Learning to Accept the End of the Journey

When I returned to the real world from the trail, part of me didn't quite realize what a culture shock it would be. Of course, I knew after five months of living in the wild that certain things would take some adapting to, but I never realized how difficult this would be.

I came home expecting to spend my days basking in my own wonderful glow of adventure. Instead, I felt myself buried by small things: there were bills to pay. And my lease was up in a few months. And I needed to find a job to pay for all these things. Life caught up to me, and I realized how much I hated living on the grid. I hated being a slave to rent payments and responsibilities and the things in the real world that tied me down. I wanted to feel the freedom I felt on the trail, knowing I could do and be anything I wanted to be. Knowing that the world was open to me, that nothing was unconquerable if I wanted it desperately enough.
But now, suddenly, I felt reined in by society's demands. You're almost thirty. You're supposed to have a mortgage and a career and thirteen kids already.

I felt myself slipping into a post-trail depression. I used to wake up every morning surrounded by friends. I would walk through beautiful landscapes and stunning scenery. I would breathe the open air and feel the strength of my body propelling me forward. I would go to bed surrounded by friends and do it all again the next day.
And now I was just... alone. I woke up every day in a stuffy house. Tanner would leave me to go to work and I would be at home, not knowing what to do with myself. It took me a long time to figure out what it was that was causing this overwhelming gloom.

And then I realized: I no longer had a purpose.
On trail I had one overwhelming purpose for five months: walk north. Walk north. Walk north. And the desire and the dedication to complete my goal was enough of a spark to keep me going. I was seeing new things! Meeting new people! Walking from one end of the States to the other!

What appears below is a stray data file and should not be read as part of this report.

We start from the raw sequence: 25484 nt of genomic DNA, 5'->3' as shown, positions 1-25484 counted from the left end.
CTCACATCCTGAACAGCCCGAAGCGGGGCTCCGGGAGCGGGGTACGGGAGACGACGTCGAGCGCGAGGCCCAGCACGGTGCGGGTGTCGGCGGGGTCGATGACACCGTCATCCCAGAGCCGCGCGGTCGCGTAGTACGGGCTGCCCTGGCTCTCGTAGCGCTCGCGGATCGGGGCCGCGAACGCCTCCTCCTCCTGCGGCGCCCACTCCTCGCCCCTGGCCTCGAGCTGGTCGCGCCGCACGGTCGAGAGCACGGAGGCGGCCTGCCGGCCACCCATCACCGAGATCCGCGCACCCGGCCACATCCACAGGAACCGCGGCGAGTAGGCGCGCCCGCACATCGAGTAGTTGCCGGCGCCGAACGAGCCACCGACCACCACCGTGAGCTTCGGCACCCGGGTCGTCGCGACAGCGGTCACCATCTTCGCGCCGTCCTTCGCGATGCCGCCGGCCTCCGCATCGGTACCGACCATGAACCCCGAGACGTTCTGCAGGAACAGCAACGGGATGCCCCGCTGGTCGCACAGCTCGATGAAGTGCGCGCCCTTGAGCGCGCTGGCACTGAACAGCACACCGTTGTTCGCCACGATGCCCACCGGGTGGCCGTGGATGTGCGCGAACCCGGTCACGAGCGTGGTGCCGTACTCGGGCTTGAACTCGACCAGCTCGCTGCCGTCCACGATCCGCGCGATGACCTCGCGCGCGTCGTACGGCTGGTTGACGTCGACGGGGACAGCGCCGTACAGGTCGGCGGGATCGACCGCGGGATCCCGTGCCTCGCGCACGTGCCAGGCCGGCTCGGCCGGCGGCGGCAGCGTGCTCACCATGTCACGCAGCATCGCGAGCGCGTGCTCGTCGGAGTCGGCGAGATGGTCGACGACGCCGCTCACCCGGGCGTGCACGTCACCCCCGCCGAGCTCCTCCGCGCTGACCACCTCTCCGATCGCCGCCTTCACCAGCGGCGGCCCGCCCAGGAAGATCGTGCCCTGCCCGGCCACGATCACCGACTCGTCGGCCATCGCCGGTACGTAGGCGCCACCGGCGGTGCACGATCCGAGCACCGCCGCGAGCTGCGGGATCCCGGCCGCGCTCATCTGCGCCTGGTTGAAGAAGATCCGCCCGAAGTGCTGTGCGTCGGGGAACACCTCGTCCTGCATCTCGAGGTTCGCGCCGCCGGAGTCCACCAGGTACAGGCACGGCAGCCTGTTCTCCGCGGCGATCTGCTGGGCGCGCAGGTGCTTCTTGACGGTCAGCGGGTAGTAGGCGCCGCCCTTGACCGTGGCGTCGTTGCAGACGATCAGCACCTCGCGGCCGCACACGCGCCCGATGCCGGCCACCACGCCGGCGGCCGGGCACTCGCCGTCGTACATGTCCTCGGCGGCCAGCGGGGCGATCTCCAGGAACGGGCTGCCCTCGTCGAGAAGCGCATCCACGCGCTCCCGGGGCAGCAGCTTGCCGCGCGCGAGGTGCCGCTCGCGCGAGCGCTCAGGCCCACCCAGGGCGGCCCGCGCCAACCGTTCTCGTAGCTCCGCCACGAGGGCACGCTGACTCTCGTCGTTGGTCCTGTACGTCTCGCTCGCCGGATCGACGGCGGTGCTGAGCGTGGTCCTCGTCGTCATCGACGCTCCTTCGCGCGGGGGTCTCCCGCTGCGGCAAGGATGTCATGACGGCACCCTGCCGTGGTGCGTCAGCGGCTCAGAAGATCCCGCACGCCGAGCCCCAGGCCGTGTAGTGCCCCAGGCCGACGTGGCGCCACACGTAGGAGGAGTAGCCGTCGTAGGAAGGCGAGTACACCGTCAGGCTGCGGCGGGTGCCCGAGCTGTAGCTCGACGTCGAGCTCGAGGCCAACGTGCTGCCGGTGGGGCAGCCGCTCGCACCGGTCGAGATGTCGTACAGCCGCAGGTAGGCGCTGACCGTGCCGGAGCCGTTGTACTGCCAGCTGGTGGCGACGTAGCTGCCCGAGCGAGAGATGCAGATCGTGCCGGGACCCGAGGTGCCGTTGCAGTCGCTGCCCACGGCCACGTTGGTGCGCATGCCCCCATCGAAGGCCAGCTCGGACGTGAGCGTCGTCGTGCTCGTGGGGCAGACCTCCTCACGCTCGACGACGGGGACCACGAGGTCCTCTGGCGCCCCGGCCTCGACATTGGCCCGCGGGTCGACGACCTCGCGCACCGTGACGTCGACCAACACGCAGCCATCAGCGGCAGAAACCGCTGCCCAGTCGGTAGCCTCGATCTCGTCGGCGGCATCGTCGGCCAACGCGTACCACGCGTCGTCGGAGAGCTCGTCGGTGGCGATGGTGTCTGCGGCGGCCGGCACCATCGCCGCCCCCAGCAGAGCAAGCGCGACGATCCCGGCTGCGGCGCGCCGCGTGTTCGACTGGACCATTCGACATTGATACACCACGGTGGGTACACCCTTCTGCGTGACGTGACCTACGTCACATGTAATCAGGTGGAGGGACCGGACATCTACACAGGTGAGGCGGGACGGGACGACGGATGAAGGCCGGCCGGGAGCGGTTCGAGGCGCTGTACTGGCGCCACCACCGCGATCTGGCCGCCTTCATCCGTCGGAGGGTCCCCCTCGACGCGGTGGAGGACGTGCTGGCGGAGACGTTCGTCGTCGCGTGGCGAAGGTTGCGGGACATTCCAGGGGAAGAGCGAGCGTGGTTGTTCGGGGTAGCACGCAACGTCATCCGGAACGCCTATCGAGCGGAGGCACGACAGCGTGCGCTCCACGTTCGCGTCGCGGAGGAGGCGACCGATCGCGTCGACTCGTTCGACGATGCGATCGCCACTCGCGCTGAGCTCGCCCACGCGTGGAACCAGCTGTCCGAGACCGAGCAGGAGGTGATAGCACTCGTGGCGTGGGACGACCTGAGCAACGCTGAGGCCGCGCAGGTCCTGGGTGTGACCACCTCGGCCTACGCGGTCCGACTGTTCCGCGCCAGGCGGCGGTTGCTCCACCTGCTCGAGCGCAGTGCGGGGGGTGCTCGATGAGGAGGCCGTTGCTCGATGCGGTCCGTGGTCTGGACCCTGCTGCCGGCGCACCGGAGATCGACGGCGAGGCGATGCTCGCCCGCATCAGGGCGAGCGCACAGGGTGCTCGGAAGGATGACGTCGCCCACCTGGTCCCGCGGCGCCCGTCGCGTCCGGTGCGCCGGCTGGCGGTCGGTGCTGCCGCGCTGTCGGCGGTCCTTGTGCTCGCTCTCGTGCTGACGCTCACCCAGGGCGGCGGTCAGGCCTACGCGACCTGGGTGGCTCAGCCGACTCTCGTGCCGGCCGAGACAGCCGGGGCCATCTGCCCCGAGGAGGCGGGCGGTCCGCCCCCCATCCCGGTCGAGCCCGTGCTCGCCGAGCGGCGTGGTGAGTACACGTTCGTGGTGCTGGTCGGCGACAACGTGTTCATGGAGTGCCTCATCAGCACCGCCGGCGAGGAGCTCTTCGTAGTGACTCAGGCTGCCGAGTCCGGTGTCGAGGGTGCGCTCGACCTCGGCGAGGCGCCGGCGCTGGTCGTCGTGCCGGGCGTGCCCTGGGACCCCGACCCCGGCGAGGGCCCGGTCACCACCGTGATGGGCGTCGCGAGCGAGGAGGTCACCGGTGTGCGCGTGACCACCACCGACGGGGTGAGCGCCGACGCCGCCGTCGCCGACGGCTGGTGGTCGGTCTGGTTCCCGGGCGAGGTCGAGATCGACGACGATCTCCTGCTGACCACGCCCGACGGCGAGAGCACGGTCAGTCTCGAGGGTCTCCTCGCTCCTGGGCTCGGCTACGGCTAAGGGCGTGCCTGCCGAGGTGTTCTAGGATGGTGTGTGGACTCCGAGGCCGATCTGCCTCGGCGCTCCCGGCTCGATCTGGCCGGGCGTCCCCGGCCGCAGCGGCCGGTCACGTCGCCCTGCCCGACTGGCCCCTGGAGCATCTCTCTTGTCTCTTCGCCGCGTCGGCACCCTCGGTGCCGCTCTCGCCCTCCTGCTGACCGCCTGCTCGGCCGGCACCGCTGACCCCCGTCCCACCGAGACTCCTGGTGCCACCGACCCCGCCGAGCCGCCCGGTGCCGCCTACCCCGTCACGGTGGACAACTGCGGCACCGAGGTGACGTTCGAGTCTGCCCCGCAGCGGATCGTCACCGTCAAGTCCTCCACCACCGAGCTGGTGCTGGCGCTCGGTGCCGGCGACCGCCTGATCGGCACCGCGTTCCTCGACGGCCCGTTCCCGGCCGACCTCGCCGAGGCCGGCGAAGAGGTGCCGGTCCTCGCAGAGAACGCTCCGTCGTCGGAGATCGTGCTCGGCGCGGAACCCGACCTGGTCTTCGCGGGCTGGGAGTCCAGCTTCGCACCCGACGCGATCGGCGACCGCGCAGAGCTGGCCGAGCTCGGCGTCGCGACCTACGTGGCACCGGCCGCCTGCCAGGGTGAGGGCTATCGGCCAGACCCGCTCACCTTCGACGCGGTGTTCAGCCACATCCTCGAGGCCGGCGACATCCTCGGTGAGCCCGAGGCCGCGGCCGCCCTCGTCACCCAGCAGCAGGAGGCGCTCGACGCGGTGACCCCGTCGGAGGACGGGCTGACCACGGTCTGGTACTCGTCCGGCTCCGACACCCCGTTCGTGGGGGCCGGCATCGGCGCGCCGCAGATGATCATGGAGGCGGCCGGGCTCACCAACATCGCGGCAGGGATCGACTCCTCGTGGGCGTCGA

But suddenly, I had none of that. My one driving goal was gone, and with it, my sense of purpose. 

I wandered through my days like a zombie, trying to pick up the pieces of who I was when I was on trail. I am strong. I am capable. I am vibrant and adventurous and bad-ass.
But suddenly I didn't feel it. Suddenly my self-esteem was leaking out the door. I couldn't remember why I had been so confident in myself, why I had felt like I could take on the world. Now I was trapped in a tiny world when I had become accustomed to wandering through a big one. I wanted my wilderness back. I wanted my sense of purpose.

It's heartbreaking to leave behind a dream you've carried for 2,600 miles, especially when the goal hovers just tantalizingly out of reach. Fifty miles and I would have completed my journey. Fifty miles. And part of this depression that seeps over me at home, part of it has to do with the fact that I haven't finished the task I set out to do five months ago. Part of it has to do with the fact that I want to finish, and instead I'm trapped at home, feeling useless and without purpose.

Friends and family at home try to console us: "it doesn't matter that you didn't finish. Fifty miles out of 2,600 is nothing! We know you made it from Mexico to Canada."
Yes, fifty miles is nothing. A two day walk, no more. On any other stretch of trail, it would barely even register. But on the final fifty miles? Nothing could be more crucial. Nothing could be more important.

Our friends and family still try to console us. They don't understand. They say, "remember, it's the journey, and not the destination, that matters."
It's a nice sentiment in a way, and I can't find the heart to argue with them. But if I'm being truthful, I can't agree. Yes, the journey was wonderful. Yes, it was life changing. Yes, technically I walked from Mexico through most of California, Oregon and Washington. But to say that the destination doesn't matter is a slap in the face. Friends and family don't understand what it is to be a thru-hiker. They don't have that mindset. They don't understand that for five months, twenty four hours a day, seven days a week, we had one driving goal. One. To walk north to the monument.